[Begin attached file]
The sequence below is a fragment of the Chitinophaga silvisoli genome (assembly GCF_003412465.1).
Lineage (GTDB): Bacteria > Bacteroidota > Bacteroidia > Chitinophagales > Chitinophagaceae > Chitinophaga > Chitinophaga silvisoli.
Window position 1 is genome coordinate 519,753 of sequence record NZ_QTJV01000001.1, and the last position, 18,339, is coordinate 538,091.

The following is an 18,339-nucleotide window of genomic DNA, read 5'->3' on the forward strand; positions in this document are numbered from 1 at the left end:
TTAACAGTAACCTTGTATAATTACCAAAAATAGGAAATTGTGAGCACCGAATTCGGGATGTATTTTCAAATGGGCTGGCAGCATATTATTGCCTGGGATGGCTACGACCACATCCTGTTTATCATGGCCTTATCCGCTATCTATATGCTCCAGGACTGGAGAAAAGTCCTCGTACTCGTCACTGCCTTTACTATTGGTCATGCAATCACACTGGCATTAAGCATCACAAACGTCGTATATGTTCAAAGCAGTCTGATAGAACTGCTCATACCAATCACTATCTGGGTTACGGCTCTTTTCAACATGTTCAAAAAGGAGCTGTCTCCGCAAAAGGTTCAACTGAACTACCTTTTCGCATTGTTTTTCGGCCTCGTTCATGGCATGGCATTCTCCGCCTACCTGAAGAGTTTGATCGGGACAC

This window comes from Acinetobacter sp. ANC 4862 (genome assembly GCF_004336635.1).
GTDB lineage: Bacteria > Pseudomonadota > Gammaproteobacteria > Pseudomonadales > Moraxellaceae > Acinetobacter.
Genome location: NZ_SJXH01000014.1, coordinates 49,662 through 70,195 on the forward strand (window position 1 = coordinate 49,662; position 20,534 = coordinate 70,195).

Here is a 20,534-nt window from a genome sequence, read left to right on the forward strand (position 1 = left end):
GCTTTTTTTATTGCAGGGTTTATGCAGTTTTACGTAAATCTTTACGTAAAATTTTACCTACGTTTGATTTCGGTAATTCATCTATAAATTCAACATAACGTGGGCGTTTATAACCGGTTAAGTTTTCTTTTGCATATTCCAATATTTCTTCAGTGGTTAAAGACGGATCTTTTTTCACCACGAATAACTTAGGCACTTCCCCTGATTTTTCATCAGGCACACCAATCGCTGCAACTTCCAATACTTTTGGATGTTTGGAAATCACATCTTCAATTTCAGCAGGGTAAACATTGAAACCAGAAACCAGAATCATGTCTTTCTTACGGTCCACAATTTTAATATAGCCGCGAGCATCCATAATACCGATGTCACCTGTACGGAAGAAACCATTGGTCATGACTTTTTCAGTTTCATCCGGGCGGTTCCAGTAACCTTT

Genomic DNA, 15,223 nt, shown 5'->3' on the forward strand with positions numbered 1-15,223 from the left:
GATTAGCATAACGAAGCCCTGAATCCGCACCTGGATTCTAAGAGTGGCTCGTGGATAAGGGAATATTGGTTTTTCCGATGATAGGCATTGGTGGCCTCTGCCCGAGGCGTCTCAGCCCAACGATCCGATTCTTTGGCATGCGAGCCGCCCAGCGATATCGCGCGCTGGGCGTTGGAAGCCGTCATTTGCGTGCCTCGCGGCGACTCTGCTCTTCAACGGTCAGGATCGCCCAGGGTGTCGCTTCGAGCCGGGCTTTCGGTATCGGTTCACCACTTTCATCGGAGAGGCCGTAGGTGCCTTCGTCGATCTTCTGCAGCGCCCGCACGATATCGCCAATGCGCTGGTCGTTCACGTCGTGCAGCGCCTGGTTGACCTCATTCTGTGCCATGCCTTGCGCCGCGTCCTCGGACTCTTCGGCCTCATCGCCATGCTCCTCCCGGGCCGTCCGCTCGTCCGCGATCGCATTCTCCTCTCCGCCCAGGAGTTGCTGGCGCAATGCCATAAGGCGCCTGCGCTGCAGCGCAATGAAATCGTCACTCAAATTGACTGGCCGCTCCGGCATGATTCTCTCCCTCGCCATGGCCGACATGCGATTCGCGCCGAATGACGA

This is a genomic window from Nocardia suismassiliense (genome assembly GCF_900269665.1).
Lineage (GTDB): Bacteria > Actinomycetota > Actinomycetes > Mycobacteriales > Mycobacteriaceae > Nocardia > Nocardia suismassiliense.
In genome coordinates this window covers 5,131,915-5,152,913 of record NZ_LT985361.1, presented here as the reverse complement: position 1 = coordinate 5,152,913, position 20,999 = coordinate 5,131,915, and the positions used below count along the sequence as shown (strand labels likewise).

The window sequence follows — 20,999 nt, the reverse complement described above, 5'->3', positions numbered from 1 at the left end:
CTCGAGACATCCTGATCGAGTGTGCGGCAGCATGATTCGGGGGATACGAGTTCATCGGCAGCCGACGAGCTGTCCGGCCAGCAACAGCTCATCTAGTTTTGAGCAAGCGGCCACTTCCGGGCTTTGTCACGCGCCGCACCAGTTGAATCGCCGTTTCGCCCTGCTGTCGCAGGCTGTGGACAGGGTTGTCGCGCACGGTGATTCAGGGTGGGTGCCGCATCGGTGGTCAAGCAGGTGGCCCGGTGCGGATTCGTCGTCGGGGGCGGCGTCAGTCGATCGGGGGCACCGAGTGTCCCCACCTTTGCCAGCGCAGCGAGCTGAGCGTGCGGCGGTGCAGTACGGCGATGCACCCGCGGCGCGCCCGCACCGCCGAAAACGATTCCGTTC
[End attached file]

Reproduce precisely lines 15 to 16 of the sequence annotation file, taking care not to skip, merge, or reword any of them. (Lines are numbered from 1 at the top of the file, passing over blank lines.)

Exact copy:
In genome coordinates this window covers 5,131,915-5,152,913 of record NZ_LT985361.1, presented here as the reverse complement: position 1 = coordinate 5,152,913, position 20,999 = coordinate 5,131,915, and the positions used below count along the sequence as shown (strand labels likewise).

The window sequence follows — 20,999 nt, the reverse complement described above, 5'->3', positions numbered from 1 at the left end: